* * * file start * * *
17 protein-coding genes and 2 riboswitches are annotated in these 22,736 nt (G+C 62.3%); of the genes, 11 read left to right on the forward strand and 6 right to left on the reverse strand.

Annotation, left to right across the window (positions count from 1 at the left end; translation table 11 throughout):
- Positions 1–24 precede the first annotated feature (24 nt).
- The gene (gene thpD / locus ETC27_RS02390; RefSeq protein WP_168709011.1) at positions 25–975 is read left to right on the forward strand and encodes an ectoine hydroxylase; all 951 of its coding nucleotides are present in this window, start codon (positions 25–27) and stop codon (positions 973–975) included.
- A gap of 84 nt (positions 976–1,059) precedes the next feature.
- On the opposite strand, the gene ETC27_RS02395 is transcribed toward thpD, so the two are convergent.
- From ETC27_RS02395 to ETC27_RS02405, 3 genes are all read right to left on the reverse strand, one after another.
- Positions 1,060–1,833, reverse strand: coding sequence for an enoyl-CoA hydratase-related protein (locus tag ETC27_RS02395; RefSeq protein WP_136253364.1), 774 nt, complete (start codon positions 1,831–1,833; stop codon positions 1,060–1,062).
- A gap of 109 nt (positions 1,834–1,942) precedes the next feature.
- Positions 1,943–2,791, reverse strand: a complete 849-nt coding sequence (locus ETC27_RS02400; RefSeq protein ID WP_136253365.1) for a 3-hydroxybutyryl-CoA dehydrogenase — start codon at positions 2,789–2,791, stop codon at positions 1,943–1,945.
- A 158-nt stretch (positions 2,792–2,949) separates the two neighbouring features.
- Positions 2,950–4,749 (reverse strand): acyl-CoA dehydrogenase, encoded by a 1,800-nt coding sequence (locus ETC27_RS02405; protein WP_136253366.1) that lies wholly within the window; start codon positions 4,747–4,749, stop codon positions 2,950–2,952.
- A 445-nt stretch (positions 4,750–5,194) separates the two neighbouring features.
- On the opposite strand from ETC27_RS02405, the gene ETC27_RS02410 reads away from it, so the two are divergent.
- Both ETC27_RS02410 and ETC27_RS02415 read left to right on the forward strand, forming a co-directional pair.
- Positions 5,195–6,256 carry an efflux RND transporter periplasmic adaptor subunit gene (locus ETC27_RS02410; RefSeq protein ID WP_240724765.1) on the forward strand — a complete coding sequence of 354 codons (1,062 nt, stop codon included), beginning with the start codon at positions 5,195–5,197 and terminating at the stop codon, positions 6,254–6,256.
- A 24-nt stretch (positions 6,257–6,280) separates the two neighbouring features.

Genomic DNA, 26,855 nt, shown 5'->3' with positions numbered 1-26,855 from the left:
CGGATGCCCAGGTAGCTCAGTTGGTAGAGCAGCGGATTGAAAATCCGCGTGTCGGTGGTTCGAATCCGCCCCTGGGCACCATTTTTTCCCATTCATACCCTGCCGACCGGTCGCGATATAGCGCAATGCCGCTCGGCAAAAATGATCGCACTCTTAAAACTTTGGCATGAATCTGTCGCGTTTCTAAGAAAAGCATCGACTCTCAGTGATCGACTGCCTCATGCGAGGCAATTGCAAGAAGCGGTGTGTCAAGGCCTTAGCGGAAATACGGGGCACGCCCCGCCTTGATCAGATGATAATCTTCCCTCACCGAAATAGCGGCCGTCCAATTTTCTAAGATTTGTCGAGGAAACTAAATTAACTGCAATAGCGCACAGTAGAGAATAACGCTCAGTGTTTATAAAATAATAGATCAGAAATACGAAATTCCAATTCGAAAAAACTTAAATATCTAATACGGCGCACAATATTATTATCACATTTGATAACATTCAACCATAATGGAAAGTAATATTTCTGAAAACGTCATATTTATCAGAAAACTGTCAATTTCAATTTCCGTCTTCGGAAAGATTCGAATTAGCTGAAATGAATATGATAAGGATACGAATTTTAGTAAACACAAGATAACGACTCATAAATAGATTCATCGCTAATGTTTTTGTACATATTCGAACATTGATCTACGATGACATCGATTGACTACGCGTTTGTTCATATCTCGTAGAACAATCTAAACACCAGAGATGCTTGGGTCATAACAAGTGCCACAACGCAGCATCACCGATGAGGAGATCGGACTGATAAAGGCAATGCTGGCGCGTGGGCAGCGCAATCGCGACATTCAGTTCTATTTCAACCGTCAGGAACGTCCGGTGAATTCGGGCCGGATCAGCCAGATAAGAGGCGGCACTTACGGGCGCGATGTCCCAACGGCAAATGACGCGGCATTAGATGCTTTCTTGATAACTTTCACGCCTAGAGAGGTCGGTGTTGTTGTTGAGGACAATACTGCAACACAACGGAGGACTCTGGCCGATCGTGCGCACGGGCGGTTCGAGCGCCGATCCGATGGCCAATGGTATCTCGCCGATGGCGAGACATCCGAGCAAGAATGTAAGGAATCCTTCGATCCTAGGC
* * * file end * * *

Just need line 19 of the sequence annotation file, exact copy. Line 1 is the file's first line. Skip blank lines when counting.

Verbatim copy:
CGGATGCCCAGGTAGCTCAGTTGGTAGAGCAGCGGATTGAAAATCCGCGTGTCGGTGGTTCGAATCCGCCCCTGGGCACCATTTTTTCCCATTCATACCCTGCCGACCGGTCGCGATATAGCGCAATGCCGCTCGGCAAAAATGATCGCACTCTTAAAACTTTGGCATGAATCTGTCGCGTTTCTAAGAAAAGCATCGACTCTCAGTGATCGACTGCCTCATGCGAGGCAATTGCAAGAAGCGGTGTGTCAAGGCCTTAGCGGAAATACGGGGCACGCCCCGCCTTGATCAGATGATAATCTTCCCTCACCGAAATAGCGGCCGTCCAATTTTCTAAGATTTGTCGAGGAAACTAAATTAACTGCAATAGCGCACAGTAGAGAATAACGCTCAGTGTTTATAAAATAATAGATCAGAAATACGAAATTCCAATTCGAAAAAACTTAAATATCTAATACGGCGCACAATATTATTATCACATTTGATAACATTCAACCATAATGGAAAGTAATATTTCTGAAAACGTCATATTTATCAGAAAACTGTCAATTTCAATTTCCGTCTTCGGAAAGATTCGAATTAGCTGAAATGAATATGATAAGGATACGAATTTTAGTAAACACAAGATAACGACTCATAAATAGATTCATCGCTAATGTTTTTGTACATATTCGAACATTGATCTACGATGACATCGATTGACTACGCGTTTGTTCATATCTCGTAGAACAATCTAAACACCAGAGATGCTTGGGTCATAACAAGTGCCACAACGCAGCATCACCGATGAGGAGATCGGACTGATAAAGGCAATGCTGGCGCGTGGGCAGCGCAATCGCGACATTCAGTTCTATTTCAACCGTCAGGAACGTCCGGTGAATTCGGGCCGGATCAGCCAGATAAGAGGCGGCACTTACGGGCGCGATGTCCCAACGGCAAATGACGCGGCATTAGATGCTTTCTTGATAACTTTCACGCCTAGAGAGGTCGGTGTTGTTGTTGAGGACAATACTGCAACACAACGGAGGACTCTGGCCGATCGTGCGCACGGGCGGTTCGAGCGCCGATCCGATGGCCAATGGTATCTCGCCGATGGCGAGACATCCGAGCAAGAATGTAAGGAATCCTTCGATCCTAGGC